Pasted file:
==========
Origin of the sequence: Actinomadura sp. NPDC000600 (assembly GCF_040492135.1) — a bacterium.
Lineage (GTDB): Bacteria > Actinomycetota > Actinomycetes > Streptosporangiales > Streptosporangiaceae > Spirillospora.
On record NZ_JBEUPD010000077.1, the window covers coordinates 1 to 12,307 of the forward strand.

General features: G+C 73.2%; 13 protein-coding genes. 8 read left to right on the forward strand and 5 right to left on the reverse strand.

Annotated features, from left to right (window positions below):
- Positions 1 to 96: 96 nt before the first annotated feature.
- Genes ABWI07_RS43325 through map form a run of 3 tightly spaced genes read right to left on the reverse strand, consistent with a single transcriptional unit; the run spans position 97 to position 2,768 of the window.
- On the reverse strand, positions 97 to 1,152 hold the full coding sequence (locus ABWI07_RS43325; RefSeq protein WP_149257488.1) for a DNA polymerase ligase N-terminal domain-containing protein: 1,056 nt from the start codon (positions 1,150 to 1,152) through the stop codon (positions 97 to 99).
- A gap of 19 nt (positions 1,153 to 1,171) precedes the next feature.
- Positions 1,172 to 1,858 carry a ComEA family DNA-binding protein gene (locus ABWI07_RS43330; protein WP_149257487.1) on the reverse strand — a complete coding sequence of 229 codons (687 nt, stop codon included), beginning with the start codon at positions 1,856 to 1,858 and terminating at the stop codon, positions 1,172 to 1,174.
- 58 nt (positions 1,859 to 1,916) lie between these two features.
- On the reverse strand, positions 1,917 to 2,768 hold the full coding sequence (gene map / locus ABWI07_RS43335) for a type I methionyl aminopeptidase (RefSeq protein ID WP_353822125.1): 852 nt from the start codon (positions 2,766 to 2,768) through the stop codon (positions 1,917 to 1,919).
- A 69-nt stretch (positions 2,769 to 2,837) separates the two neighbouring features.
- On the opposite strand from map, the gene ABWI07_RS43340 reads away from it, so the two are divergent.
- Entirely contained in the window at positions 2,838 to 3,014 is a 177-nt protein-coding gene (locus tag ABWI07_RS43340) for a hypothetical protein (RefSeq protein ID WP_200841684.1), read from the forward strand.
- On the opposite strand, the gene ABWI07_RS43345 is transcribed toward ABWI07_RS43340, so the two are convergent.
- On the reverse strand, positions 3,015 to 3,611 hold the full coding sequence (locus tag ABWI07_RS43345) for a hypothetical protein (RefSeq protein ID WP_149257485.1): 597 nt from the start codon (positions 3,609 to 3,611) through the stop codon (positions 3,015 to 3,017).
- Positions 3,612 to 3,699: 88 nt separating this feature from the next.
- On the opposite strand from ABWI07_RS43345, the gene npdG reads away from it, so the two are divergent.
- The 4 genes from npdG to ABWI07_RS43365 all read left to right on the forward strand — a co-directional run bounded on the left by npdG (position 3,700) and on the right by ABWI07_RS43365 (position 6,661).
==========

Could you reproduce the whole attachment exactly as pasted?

Origin of the sequence: Actinomadura sp. NPDC000600 (assembly GCF_040492135.1) — a bacterium.
Lineage (GTDB): Bacteria > Actinomycetota > Actinomycetes > Streptosporangiales > Streptosporangiaceae > Spirillospora.
On record NZ_JBEUPD010000077.1, the window covers coordinates 1 to 12,307 of the forward strand.

General features: G+C 73.2%; 13 protein-coding genes. 8 read left to right on the forward strand and 5 right to left on the reverse strand.

Annotated features, from left to right (window positions below):
- Positions 1 to 96: 96 nt before the first annotated feature.
- Genes ABWI07_RS43325 through map form a run of 3 tightly spaced genes read right to left on the reverse strand, consistent with a single transcriptional unit; the run spans position 97 to position 2,768 of the window.
- On the reverse strand, positions 97 to 1,152 hold the full coding sequence (locus ABWI07_RS43325; RefSeq protein WP_149257488.1) for a DNA polymerase ligase N-terminal domain-containing protein: 1,056 nt from the start codon (positions 1,150 to 1,152) through the stop codon (positions 97 to 99).
- A gap of 19 nt (positions 1,153 to 1,171) precedes the next feature.
- Positions 1,172 to 1,858 carry a ComEA family DNA-binding protein gene (locus ABWI07_RS43330; protein WP_149257487.1) on the reverse strand — a complete coding sequence of 229 codons (687 nt, stop codon included), beginning with the start codon at positions 1,856 to 1,858 and terminating at the stop codon, positions 1,172 to 1,174.
- 58 nt (positions 1,859 to 1,916) lie between these two features.
- On the reverse strand, positions 1,917 to 2,768 hold the full coding sequence (gene map / locus ABWI07_RS43335) for a type I methionyl aminopeptidase (RefSeq protein ID WP_353822125.1): 852 nt from the start codon (positions 2,766 to 2,768) through the stop codon (positions 1,917 to 1,919).
- A 69-nt stretch (positions 2,769 to 2,837) separates the two neighbouring features.
- On the opposite strand from map, the gene ABWI07_RS43340 reads away from it, so the two are divergent.
- Entirely contained in the window at positions 2,838 to 3,014 is a 177-nt protein-coding gene (locus tag ABWI07_RS43340) for a hypothetical protein (RefSeq protein ID WP_200841684.1), read from the forward strand.
- On the opposite strand, the gene ABWI07_RS43345 is transcribed toward ABWI07_RS43340, so the two are convergent.
- On the reverse strand, positions 3,015 to 3,611 hold the full coding sequence (locus tag ABWI07_RS43345) for a hypothetical protein (RefSeq protein ID WP_149257485.1): 597 nt from the start codon (positions 3,609 to 3,611) through the stop codon (positions 3,015 to 3,017).
- Positions 3,612 to 3,699: 88 nt separating this feature from the next.
- On the opposite strand from ABWI07_RS43345, the gene npdG reads away from it, so the two are divergent.
- The 4 genes from npdG to ABWI07_RS43365 all read left to right on the forward strand — a co-directional run bounded on the left by npdG (position 3,700) and on the right by ABWI07_RS43365 (position 6,661).